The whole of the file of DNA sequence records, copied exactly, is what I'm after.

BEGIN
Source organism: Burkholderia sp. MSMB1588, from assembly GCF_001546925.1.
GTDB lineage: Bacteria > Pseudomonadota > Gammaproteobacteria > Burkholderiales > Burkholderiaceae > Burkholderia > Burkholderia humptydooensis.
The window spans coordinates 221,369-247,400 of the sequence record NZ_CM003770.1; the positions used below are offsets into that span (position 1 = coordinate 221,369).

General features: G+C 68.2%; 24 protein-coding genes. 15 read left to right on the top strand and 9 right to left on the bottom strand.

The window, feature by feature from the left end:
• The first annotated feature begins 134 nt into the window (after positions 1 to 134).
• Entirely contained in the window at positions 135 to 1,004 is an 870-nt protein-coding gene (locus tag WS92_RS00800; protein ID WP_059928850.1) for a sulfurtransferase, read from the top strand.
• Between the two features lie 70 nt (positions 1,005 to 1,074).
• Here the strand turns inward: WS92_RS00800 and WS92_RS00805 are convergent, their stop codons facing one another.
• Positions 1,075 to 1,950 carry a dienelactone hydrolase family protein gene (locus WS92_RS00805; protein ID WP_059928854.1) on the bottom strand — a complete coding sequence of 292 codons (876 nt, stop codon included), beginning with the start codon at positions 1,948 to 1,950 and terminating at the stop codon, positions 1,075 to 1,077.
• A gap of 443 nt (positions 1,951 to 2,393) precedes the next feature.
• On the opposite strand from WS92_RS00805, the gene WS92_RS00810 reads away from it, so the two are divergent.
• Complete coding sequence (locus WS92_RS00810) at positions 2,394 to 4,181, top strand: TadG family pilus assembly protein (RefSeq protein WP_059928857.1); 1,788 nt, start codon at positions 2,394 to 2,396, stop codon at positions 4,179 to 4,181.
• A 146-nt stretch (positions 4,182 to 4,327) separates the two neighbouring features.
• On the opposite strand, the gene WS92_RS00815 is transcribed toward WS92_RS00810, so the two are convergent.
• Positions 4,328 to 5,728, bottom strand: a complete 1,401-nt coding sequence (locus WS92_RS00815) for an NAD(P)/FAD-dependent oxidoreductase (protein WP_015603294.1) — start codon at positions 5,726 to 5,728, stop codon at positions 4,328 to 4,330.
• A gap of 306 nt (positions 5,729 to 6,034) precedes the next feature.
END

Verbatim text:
Source organism: Burkholderia sp. MSMB1588, from assembly GCF_001546925.1.
GTDB lineage: Bacteria > Pseudomonadota > Gammaproteobacteria > Burkholderiales > Burkholderiaceae > Burkholderia > Burkholderia humptydooensis.
The window spans coordinates 221,369-247,400 of the sequence record NZ_CM003770.1; the positions used below are offsets into that span (position 1 = coordinate 221,369).

General features: G+C 68.2%; 24 protein-coding genes. 15 read left to right on the top strand and 9 right to left on the bottom strand.

The window, feature by feature from the left end:
• The first annotated feature begins 134 nt into the window (after positions 1 to 134).
• Entirely contained in the window at positions 135 to 1,004 is an 870-nt protein-coding gene (locus tag WS92_RS00800; protein ID WP_059928850.1) for a sulfurtransferase, read from the top strand.
• Between the two features lie 70 nt (positions 1,005 to 1,074).
• Here the strand turns inward: WS92_RS00800 and WS92_RS00805 are convergent, their stop codons facing one another.
• Positions 1,075 to 1,950 carry a dienelactone hydrolase family protein gene (locus WS92_RS00805; protein ID WP_059928854.1) on the bottom strand — a complete coding sequence of 292 codons (876 nt, stop codon included), beginning with the start codon at positions 1,948 to 1,950 and terminating at the stop codon, positions 1,075 to 1,077.
• A gap of 443 nt (positions 1,951 to 2,393) precedes the next feature.
• On the opposite strand from WS92_RS00805, the gene WS92_RS00810 reads away from it, so the two are divergent.
• Complete coding sequence (locus WS92_RS00810) at positions 2,394 to 4,181, top strand: TadG family pilus assembly protein (RefSeq protein WP_059928857.1); 1,788 nt, start codon at positions 2,394 to 2,396, stop codon at positions 4,179 to 4,181.
• A 146-nt stretch (positions 4,182 to 4,327) separates the two neighbouring features.
• On the opposite strand, the gene WS92_RS00815 is transcribed toward WS92_RS00810, so the two are convergent.
• Positions 4,328 to 5,728, bottom strand: a complete 1,401-nt coding sequence (locus WS92_RS00815) for an NAD(P)/FAD-dependent oxidoreductase (protein WP_015603294.1) — start codon at positions 5,726 to 5,728, stop codon at positions 4,328 to 4,330.
• A gap of 306 nt (positions 5,729 to 6,034) precedes the next feature.